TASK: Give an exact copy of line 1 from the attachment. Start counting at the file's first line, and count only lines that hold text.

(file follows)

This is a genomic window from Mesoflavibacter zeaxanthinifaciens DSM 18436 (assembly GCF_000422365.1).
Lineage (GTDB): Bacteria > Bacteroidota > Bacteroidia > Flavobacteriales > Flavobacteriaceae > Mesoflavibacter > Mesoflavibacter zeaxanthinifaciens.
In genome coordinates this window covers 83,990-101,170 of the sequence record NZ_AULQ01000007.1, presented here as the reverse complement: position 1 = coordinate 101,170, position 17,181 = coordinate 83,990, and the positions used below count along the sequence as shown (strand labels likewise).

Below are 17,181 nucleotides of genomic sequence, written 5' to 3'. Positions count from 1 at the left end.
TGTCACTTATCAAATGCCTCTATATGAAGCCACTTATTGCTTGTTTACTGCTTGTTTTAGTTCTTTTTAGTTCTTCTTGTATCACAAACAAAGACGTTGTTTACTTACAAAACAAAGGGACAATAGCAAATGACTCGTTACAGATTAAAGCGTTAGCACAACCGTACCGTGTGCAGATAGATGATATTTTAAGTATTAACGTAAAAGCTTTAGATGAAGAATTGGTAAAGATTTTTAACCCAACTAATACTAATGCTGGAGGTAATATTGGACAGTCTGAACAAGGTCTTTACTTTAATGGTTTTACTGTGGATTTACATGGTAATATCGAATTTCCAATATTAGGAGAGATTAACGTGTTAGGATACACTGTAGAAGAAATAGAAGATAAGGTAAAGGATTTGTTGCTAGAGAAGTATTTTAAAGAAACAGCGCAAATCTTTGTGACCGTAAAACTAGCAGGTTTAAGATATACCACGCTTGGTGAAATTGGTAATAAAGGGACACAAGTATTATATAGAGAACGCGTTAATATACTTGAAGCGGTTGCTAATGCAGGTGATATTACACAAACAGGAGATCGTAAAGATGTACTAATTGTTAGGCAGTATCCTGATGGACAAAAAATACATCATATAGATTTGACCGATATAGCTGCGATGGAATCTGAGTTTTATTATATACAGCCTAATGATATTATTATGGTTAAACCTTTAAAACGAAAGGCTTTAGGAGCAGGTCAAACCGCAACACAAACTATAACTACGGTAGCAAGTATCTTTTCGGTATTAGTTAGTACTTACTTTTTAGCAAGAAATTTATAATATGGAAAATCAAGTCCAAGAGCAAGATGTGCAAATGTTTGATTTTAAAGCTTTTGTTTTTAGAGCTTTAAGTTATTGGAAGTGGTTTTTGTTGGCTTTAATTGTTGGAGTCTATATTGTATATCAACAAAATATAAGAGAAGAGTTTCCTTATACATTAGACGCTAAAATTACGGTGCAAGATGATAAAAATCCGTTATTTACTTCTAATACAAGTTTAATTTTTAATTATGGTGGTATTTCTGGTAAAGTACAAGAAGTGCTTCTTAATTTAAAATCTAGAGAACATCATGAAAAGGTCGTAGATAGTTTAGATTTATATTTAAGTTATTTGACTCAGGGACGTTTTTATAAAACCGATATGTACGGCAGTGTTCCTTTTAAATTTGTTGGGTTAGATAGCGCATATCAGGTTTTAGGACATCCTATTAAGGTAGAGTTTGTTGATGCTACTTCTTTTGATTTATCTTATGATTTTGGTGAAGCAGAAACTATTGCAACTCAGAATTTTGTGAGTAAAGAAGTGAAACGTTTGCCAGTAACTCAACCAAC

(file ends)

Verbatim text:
This is a genomic window from Mesoflavibacter zeaxanthinifaciens DSM 18436 (assembly GCF_000422365.1).